Appeals must be lodged within 3 months of the notification of the decision by the PCA, unless the decision is null and void, in which case there is no time limit.
In general, the appeal does not have suspensive effect over the decision of the PCA.
Rulings by the CSRC can be appealed to the competent Appeals Court (Tribunal da Relação) within 30 days of the appealed ruling. Appeals against rulings of the Appeals Court, in cases of decisions other than the application of fines, are lodged with the Supreme Court (Supremo Tribunal de Justiça). The appeals to the Supreme Court are limited to points of law. Appeals which exclusively concern points of law shall be lodged to the Supreme Court directly.
Prohibition decisions may also be appealed, by the authors of the notification, to the Minister for Economic Affairs within 30 days of the notification of the decision. This extraordinary appeal is independent of the judicial appeal procedure and has suspensive effects on the time limit to lodge the appeal. The potential subsequent decision authorizing the concentration is taken by the Council of Ministers and must be grounded in “fundamental strategic decisions of the national economy”.
The parties can appeal the JFTC’s order to the Tokyo District Court within 6 months from the date when the order is issued.
In case of rejection, the parties have a right of appeal to the National Company Law Appellate Tribunal. The final appellate authority on points of law is the Supreme Court of India.
Decisions of the CMA (or, in 'public interest' cases, the Secretary of State for Business, Energy and Industrial Strategy – see Section 14 above) can be appealed to the Competition Appeal Tribunal by the parties, or by third parties with sufficient standing. Appeals are judged on the basis of 'judicial review' standards, which means that the CAT will not review the merits of the relevant decision (i.e., it will not decide whether the decision was correct in every respect), but will instead consider whether, for example, the CMA acted unreasonably, considered factors that it ought not to have taken into account, failed to consider factors that it ought to have taken into account, or otherwise exceeded the bounds of its discretion.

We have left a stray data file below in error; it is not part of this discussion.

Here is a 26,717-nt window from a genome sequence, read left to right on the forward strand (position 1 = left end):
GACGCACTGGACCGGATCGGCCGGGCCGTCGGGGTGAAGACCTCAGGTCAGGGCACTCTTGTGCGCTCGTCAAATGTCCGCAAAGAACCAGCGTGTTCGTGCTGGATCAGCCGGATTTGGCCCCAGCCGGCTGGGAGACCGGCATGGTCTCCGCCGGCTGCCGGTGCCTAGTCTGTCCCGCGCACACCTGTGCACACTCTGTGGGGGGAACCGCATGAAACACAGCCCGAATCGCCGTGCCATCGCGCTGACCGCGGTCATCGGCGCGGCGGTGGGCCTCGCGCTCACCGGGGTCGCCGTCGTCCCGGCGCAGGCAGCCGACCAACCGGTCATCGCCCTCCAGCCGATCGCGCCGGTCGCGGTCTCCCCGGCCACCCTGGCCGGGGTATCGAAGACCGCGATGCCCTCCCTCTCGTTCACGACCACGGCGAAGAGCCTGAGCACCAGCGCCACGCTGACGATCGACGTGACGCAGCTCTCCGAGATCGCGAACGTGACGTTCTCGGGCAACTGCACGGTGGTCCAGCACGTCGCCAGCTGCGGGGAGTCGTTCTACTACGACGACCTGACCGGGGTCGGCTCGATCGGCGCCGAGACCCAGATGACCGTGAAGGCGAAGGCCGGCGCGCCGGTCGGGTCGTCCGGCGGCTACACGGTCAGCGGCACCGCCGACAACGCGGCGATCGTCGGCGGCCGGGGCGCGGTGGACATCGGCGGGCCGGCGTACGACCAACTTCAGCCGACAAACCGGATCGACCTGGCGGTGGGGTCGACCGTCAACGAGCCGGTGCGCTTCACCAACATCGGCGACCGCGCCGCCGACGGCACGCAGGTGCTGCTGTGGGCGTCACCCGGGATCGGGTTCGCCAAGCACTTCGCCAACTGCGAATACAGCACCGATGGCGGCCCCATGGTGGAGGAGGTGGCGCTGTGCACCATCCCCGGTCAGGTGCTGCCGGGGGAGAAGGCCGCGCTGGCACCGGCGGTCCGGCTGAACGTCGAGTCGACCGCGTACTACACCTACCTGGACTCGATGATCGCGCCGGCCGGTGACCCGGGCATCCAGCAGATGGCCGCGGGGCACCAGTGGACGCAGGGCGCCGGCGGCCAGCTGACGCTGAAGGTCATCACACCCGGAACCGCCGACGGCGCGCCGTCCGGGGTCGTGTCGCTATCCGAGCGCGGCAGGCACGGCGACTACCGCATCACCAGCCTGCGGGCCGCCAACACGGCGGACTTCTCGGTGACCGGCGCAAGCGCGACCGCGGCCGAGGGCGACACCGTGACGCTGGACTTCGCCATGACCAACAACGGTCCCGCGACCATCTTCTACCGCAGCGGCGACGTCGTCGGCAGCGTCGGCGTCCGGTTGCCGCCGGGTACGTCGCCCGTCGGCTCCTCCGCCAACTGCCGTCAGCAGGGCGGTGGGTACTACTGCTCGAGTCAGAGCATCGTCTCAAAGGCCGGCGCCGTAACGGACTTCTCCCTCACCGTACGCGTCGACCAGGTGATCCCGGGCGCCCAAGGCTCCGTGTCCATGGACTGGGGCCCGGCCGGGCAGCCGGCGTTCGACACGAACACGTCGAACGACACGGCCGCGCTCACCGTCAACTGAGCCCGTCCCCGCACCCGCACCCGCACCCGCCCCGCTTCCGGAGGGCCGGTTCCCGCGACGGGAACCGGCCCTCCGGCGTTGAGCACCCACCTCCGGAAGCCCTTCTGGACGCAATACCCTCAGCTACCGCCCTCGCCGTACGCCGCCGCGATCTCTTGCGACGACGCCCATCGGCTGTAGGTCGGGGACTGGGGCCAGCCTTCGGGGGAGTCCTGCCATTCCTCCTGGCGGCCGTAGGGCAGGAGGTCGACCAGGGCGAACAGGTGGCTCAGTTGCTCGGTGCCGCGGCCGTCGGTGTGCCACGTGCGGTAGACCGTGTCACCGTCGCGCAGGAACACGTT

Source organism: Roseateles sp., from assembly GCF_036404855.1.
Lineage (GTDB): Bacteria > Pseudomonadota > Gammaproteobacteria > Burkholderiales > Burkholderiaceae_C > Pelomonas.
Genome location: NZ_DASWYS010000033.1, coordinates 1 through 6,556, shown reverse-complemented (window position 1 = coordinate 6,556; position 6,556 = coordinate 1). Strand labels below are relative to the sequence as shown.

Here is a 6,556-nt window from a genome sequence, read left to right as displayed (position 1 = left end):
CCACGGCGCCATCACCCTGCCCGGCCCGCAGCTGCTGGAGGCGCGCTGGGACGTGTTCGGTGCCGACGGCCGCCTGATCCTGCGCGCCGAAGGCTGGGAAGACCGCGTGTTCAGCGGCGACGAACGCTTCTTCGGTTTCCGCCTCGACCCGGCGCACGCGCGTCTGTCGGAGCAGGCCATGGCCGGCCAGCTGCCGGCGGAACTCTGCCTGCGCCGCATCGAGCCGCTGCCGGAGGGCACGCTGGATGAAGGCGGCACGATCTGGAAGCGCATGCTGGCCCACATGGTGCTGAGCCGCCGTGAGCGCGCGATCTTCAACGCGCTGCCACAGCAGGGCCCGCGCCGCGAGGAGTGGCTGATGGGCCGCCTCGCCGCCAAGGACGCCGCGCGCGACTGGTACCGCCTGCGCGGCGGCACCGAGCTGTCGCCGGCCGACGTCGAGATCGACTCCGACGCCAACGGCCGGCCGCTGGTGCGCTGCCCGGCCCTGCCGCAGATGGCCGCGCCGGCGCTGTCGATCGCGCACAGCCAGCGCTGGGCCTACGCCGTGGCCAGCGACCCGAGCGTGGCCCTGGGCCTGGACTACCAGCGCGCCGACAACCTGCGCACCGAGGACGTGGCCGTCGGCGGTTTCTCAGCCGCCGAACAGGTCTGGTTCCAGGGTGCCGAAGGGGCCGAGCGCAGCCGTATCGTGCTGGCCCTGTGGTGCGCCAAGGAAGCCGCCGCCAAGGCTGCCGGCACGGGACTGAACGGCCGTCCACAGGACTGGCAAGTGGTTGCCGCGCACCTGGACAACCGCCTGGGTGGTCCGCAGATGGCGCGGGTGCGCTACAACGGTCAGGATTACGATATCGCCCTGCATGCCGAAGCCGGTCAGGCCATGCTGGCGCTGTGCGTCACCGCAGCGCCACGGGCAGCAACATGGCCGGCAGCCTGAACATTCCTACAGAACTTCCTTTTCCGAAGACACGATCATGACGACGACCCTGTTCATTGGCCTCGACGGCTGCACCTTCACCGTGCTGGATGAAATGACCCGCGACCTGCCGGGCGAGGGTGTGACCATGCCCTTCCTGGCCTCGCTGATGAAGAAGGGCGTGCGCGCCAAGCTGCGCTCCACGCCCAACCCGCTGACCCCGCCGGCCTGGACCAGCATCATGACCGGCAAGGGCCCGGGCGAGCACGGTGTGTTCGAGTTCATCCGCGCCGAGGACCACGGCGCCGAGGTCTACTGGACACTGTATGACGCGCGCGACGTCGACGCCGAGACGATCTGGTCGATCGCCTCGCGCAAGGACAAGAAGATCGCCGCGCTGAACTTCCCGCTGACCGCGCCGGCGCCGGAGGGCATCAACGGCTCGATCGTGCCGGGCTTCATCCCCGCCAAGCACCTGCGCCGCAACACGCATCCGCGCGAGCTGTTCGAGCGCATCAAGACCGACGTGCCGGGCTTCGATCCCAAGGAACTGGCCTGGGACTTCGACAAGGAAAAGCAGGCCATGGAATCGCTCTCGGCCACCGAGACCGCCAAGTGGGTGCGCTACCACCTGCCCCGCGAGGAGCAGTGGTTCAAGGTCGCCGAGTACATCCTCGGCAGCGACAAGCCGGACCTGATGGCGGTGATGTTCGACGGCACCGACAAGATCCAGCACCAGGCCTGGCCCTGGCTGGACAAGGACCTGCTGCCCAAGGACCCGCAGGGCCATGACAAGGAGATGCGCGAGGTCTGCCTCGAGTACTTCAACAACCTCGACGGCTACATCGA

Appeals must be lodged within four weeks of the date on which the applicant was notified of the disputed decision, or the date of publication of the decision, whichever is the earlier.
Yes. The Parties can appeal the final clearance or blocking decision to the General Court of the European Union within two months after the decision. Third parties can also lodge an appeal if they can show that the decision has a direct and individual impact on them.
Appeals on the Commissioner’s decisions regarding mergers are filed with the specialist Antitrust Tribunal in the Jerusalem District Court.
A decision to object a merger or approve it under conditions may be appealed by the parties.
Third parties may appeal the Commissioner’s decision to object or approve a merger (including the conditions for approval) if injured by the merger. Tribunal precedent states that injury must be an “antitrust injury” (i.e., where the source of injury harms competition, and the appellants are the injured party).
The parties may file an appeal within 30 days of receiving the Commissioner's decision. Third party appeals must be filed within 30 days of the publication of the Commissioner's decision in two daily newspapers. Appeal proceedings may last anywhere between several months to over a year. Antitrust Tribunal decisions may be appealed to the Israeli Supreme Court.
In practice, few appeals are filed and even fewer reach a decision. This is due to the limited lifespan of many transactions, which become obsolete due to the length of Antitrust Tribunal proceedings.
For a decision of SAMR to prohibit concentration or to impose restrictive conditions on concentration, the business operators may first apply for administrative reconsideration, and if they are dissatisfied with the administrative reconsideration decision, they may bring an administrative action before a court. Other decisions, such as one to impose penalties for failure to notify or late notification, may be directly appealed to a court.